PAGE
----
Circus Trip 2018: Indiana’s Historic Cemeteries


Day 23 & 24, Tuesday & Wednesday, August 7 & 8, 2018

Vermillion County, Indiana

Marilyn knows about a million little roadside cemeteries and we checked out a number of them in those couple of days.  Some were tiny, some were larger, and they were in various states of being cared for.

The earliest graves we could read were from the 1830s.  We just don’t have that on the west coast, and I loved these little community plots.

Robert Highfill died on March 9.  Findagrave.com lists his death year as 1855, but the stone looks to me like it says 1835.  I’m sure the 1855 date is correct, as the census records show him marrying his wife in 1845.  Interestingly, he is buried in Highfill Cemetery, so apparently the cemetery was named after the family.

Here lies Frances Remley Johnson, the wife of Robert Johnson.  She died in October, 1837 at the age of 28.  The location of the grave has probably been lost, and that is why her stone is leaning against the tree.

Charlotte Allen’s husband had an unusual name.  Eliphalet means “God, his deliverance,” in Hebrew.  She died February 18, 1845, at the age of 31.  Her husband Eliphalet lived five more years, dying at the age of 54 in 1850.

William Malone was a Freemason; he had the Masonic compass on his grave.  William was born in 1785, and he died during the Civil War, but his death date is unknown and is unreadable.  If he did indeed die during the Civil War, he had a pretty long life…  He was married twice; his first wife Sarah died in 1851, and is buried nearby.

Tuesday evening we ate leftovers for dinner, went and got ice cream for dessert, and then decided to go find another cemetery in the back of a cornfield.  It seems weird writing that, but the Pisgah Burying Ground is an active cemetery, that is literally tucked in behind a cornfield.  It was getting dark when we visited, which made for some eerie photographs.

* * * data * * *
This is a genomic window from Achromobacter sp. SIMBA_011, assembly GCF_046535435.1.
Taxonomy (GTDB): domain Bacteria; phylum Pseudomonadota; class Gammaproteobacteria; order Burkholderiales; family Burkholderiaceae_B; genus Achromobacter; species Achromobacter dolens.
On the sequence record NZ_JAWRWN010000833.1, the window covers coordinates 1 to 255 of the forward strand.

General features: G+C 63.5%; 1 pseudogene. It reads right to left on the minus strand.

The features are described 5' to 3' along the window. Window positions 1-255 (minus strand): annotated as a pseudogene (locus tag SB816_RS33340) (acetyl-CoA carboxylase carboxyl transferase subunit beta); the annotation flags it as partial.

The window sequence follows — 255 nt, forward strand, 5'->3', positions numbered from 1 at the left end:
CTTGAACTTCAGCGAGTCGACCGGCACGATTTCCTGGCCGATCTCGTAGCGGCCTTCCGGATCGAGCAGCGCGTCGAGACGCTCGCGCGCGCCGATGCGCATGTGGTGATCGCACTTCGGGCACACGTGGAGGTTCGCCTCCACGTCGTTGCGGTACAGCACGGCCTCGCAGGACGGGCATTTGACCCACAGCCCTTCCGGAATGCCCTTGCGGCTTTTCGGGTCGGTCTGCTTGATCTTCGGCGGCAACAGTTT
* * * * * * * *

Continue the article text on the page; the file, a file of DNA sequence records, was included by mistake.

We went back to the Pisgah Burying Ground the next day in the daylight, and found a well tended graveyard that had none of the creepiness of the night before; the caretakers were there mowing the grass.

Here lies Sebert Pearman; Sebert is another unusual name, meaning “shining sea.”  He died on January 19, 1853.  He was born on January 16, 1793, which meant that he was 60 when he died.  According to information at Findagrave.com, “he was the son of Randolph Nelson (Randall or Randalf) and Judith Pearman. He was a millwright by trade. He was a veteran of the War of 1812 in the Kentucky Militia. He moved to Vermillion County, Indiana in 1829. He married Sarah Rose Nichols February 15, 1815 in Breckinridge County, Kentucky. They were the parents of: Malinda, John, Mary (Francis), Jane Weltha, Benjamin Franklin I, Samuel D., Elizabeth, Sarah Wright, Judah Ann, William II, Elisha, Martha, Sebert Jr., David and James.” He had 12 kids!  Well, perhaps better stated – She had 12 kids!  An urn on a grave is a symbol of the soul, immortality or penitence.

The next morning before I headed on my way, we tried to find another old family burial plot, this one on Marilyn’s land behind a soybean field.  Unfortunately, a few years ago, thieves stole the wrought-iron fence that surrounded the plot.  When we visited, we were unable to find the stones, but found the ground cover that had been planted marking the plot.  It would be sad if someone stole the headstones too.  The plot had been in that thicket of underbrush on the right side of the photo below; not exactly something you would stumble across.

 

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